It is a few months ago, and I am at a frat party watching a rather riveting game of beer pong (just kidding – they’re all the same), when I am pulled into a conversation with a friend of a friend. He introduces himself and I do the same. Then comes the obvious, “What’s your major?”
“English,” I relay, bracing myself for what is sure to come next.
“Oh.” The guy looks unimpressed. “Hard,” he says, sarcastically widening his eyes for emphasis.
“But…you– you don’t…that’s kind of unfair,” I stumble over my words because I never have a great response to such bold condescension.
This happened to me at a frat party of all places. Is there no place this English major is safe?
This semester, I have been struggling a bit trying to understand why I chose my current academic route. I always tell people, well, I wanna go to medical school, and you can major in anything to do that, and I’ve always loved reading and writing. I’m taking all of the pre-med prerequisites while learning more about writing, so that one day I can be an OB/GYN who writes books on the side. Even after this explanation, and a trace of a shadow of understanding comes over the skeptic’s face, sometimes I am still affronted with responses like, “Yeah, you could write medical journals!” This isn’t exactly what I had in mind.
Why can’t I be a physician who, in her spare time, writes novels about stalkers and coming-of-age books and fantasy novels with the same level of metaphorical detail as N.K. Jemisin? Why do the two have to be intertwined? (I mean, they are, in a more indirect sense, but I will get into that later.)
I believe it was on the very first day of Dr. McCoy’s class that she presented us with a few articles highlighting employer-sought skills, almost all of which mentioned can be gained from the English major. Little did I know that this would spark my interest in the quest to find new meaning in the English major, something I did throughout the semester, subconsciously, for the most part. Now, on the day of our last class meeting, I drudge up these articles again, and present these charts from one in particular:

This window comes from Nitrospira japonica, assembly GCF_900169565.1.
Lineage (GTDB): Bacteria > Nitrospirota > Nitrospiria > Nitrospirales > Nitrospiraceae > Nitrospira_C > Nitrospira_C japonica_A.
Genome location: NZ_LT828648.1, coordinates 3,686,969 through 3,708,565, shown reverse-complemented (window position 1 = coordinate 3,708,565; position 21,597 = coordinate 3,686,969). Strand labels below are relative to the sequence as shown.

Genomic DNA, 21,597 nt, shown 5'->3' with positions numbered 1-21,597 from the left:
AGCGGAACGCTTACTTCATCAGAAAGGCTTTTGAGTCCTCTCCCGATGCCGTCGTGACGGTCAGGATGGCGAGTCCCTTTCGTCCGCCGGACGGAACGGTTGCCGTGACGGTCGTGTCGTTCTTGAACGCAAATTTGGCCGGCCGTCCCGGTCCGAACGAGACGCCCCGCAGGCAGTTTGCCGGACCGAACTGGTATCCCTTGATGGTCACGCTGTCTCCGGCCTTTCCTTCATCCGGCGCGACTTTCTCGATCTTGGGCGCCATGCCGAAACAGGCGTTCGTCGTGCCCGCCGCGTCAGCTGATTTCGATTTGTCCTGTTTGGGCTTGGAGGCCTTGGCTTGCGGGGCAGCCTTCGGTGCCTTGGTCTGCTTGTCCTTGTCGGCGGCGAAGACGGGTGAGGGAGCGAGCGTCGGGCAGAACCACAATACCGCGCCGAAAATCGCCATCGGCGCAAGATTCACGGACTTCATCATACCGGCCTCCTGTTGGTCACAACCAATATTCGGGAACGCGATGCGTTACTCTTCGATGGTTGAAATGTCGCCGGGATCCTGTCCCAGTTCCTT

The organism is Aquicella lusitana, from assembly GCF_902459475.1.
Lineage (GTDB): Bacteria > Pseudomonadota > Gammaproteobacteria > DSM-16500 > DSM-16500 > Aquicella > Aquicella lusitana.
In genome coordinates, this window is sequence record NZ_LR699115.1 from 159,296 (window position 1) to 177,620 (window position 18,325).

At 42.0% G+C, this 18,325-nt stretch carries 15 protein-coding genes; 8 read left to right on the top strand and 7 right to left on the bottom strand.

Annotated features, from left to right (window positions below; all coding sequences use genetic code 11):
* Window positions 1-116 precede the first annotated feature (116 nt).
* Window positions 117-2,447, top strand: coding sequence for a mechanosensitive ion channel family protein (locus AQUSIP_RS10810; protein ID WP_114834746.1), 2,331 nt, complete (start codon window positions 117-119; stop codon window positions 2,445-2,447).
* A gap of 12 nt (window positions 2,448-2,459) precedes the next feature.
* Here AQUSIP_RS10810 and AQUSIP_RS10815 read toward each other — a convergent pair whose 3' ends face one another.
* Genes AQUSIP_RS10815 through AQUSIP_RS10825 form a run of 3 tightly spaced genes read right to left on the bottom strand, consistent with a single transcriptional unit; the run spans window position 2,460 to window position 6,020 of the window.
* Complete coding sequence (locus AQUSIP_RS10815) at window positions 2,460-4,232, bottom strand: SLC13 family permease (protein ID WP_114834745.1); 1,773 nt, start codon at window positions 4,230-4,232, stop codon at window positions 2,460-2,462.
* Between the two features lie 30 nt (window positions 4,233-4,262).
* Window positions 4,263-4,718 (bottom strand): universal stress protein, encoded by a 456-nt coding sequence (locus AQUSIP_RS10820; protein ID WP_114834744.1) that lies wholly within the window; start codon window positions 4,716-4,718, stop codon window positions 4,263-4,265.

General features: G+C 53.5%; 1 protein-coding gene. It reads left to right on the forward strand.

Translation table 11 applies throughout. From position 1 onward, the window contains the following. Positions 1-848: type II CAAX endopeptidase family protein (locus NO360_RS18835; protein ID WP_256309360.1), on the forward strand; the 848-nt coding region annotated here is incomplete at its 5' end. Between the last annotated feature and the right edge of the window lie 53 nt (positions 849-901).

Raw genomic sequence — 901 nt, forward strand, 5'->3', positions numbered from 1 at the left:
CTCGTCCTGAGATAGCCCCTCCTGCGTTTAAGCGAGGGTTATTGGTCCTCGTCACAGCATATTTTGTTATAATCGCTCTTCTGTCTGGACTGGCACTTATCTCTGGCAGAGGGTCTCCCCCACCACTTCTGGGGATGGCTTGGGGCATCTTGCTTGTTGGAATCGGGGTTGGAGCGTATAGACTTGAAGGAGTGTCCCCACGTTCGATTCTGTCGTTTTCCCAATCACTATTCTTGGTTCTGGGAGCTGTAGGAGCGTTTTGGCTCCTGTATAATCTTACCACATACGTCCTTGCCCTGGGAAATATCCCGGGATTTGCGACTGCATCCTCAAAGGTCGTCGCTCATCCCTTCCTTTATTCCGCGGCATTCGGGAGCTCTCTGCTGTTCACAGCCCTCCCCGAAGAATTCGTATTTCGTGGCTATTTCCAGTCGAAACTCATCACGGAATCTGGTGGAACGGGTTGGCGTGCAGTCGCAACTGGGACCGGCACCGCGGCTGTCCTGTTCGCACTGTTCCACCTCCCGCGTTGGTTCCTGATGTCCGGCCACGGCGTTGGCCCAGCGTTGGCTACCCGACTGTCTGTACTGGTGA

Way back in the beginning of the semester, I approached Dr. McCoy after our first class period to ask for the links to these articles. In my mind, I finally had proof of the usefulness of my major to which I had tied a precious bundle of self-worth. Additionally, my thought process nowadays centers almost exclusively on getting into medical school, so my mind began to run wild with my new array of potential interview responses.
Just about a month after the beginning of this search for meaning, I visited the Center for Integrative Learning, albeit solely for the promise of extra credit, which jumpstarted the spark in my interest of what more the English major could offer me, and what more I could offer to the world in just a little over a year with my newly equipped English major. At the Center, I recorded a short video of my thoughts on cross-disciplinary learning for Dr. Smith, as well as what I had pegged as “The Connection Between Rocks and Social Justice”, which I turned into my first blog post. I thought I had found the “right” answer to Dr. McCoy’s all-encompassing question in this post, and I wrote my midterm essay as a continuation of this “correct” answer. However, as I babbled on in that recording at the CIL, I remember thinking about all the different directions I could go with the wisp of a thread with which I started. I had grown all too accustomed to focused writing on a single, outlined, safe subject, that I was barely aware conversational writing existed. Dr. McCoy guided me in the direction I needed to go in order to improve my conversational writing, a style in which I believe one of my last blog posts, “The Planet is Fine”, shows significant improvement.